Attack and Stack: A Review of Tak-Tak

Tak-Tak

It you’re looking for a two-player game that packs a lot of strategy into a short amount of time, Tak-Tak has everything you need. 

Gameplay

The board is divided into two safe zones on either end and one war zone in the middle. At the beginning of the game, each player arranges their 12 pieces in any order they like in their respective safe zones. Each piece has a number (either 10, 20, 30, or 40) and a color (either green, yellow, or blue). On your turn you must move a piece one space (either straight up or diagonally up). You may move one of your pieces onto another of your pieces if it contains a matching number or color. Once pieces are stacked they may not be unstacked and will move as one.

Once pieces emerge into the war zone, you can stack on top of an opponent’s piece (following the same rules for stacking onto your own). The player whose piece is on top of a stack controls it.

The goal of the game is to get as many pieces as possible (yours and your opponent's) onto the opposite side of the board. In the basic rules, the game ends when a player has no legal move. In the advanced rules, the game ends when a player no longer has a piece in the war zone, meaning you can choose to strategically end the game early if you think you are currently in the lead.

After the game ends, each piece you’ve successfully maneuvered into your opponent’s safe zone is worth as many points as the number written on it. This includes any pieces within a stack.

Tak-Tak Game Board and Box

Review

Tak-Tak shares a few things in common with both Chess and Checkers while providing a  gaming experience that is uniquely its own. It lands somewhere between the two games in terms of complexity and offers the perfect balance between a casual and strategy game.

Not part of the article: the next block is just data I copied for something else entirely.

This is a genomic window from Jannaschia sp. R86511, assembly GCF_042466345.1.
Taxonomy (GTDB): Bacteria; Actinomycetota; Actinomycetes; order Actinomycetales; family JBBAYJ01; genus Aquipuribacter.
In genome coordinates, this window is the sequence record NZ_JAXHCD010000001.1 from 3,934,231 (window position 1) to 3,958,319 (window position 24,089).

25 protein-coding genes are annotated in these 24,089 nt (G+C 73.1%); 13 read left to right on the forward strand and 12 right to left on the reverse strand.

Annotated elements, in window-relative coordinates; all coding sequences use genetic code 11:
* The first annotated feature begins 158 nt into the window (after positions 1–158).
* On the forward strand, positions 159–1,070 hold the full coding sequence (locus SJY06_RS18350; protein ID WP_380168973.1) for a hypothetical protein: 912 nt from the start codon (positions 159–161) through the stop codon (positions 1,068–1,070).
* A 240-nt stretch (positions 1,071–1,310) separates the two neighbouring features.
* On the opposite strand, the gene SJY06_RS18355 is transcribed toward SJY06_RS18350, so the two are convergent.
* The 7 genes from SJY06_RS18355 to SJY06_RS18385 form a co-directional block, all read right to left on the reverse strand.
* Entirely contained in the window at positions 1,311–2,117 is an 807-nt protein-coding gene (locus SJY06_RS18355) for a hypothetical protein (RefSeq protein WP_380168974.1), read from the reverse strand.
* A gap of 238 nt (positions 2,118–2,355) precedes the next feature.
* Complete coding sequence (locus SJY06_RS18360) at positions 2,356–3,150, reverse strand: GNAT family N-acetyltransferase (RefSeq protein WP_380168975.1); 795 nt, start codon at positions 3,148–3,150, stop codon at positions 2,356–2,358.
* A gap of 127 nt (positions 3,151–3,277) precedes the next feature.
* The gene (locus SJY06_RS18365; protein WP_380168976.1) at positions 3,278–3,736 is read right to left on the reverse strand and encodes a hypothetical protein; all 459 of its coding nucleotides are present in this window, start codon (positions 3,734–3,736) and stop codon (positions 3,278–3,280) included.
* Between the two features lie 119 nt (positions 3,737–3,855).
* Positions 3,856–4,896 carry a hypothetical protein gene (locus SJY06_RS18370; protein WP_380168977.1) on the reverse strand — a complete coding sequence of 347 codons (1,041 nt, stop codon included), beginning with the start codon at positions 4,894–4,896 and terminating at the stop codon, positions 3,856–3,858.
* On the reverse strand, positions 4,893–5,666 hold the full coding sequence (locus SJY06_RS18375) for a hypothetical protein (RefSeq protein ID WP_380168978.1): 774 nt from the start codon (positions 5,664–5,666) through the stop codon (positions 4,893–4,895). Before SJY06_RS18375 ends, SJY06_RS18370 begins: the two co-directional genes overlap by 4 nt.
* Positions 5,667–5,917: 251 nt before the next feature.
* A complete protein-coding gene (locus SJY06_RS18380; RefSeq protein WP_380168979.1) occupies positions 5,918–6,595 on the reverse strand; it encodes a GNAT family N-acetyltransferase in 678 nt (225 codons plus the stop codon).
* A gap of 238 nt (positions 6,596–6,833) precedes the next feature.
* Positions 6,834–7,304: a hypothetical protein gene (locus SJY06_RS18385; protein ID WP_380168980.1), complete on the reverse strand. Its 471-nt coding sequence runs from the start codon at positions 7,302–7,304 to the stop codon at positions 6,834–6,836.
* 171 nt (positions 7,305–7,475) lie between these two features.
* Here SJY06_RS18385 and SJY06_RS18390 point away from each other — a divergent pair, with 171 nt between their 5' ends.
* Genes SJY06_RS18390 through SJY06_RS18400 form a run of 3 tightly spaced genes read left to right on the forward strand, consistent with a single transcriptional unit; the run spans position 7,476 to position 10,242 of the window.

The war zone and safe zones are both unique concepts that set Tak-Tak apart, along with the memory elements of the game — since players must attempt to remember which numbers are in which stacks. There are also endless possibilities posed with the ability of choosing the starting positions of your pieces, which allows for a lot of tinkering with your strategy on repeated play-throughs.

Since there is no luck involved, players who like a little randomness might be turned off by it, but anyone who likes pure strategy combined with quick turns and short game times will find a satisfactory gaming experience.

The rules are very easy to teach and even easier to pick up, so it really is a game that various ages can enjoy, understand, and master. Both the standard and advanced rules offer their own unique challenges, while even the advanced rules keep things quite simple and straightforward.

If you enjoy classic games like Chess but are looking for something fresh, Tak-Tak is a well-designed and entertaining alternative.

Pros: A fun alternative to Chess or Checkers, great for strategy lovers

Cons: Zero luck involved to even out the playing field for different ages and experience levels

Disclosure: we received a complimentary review copy of this game.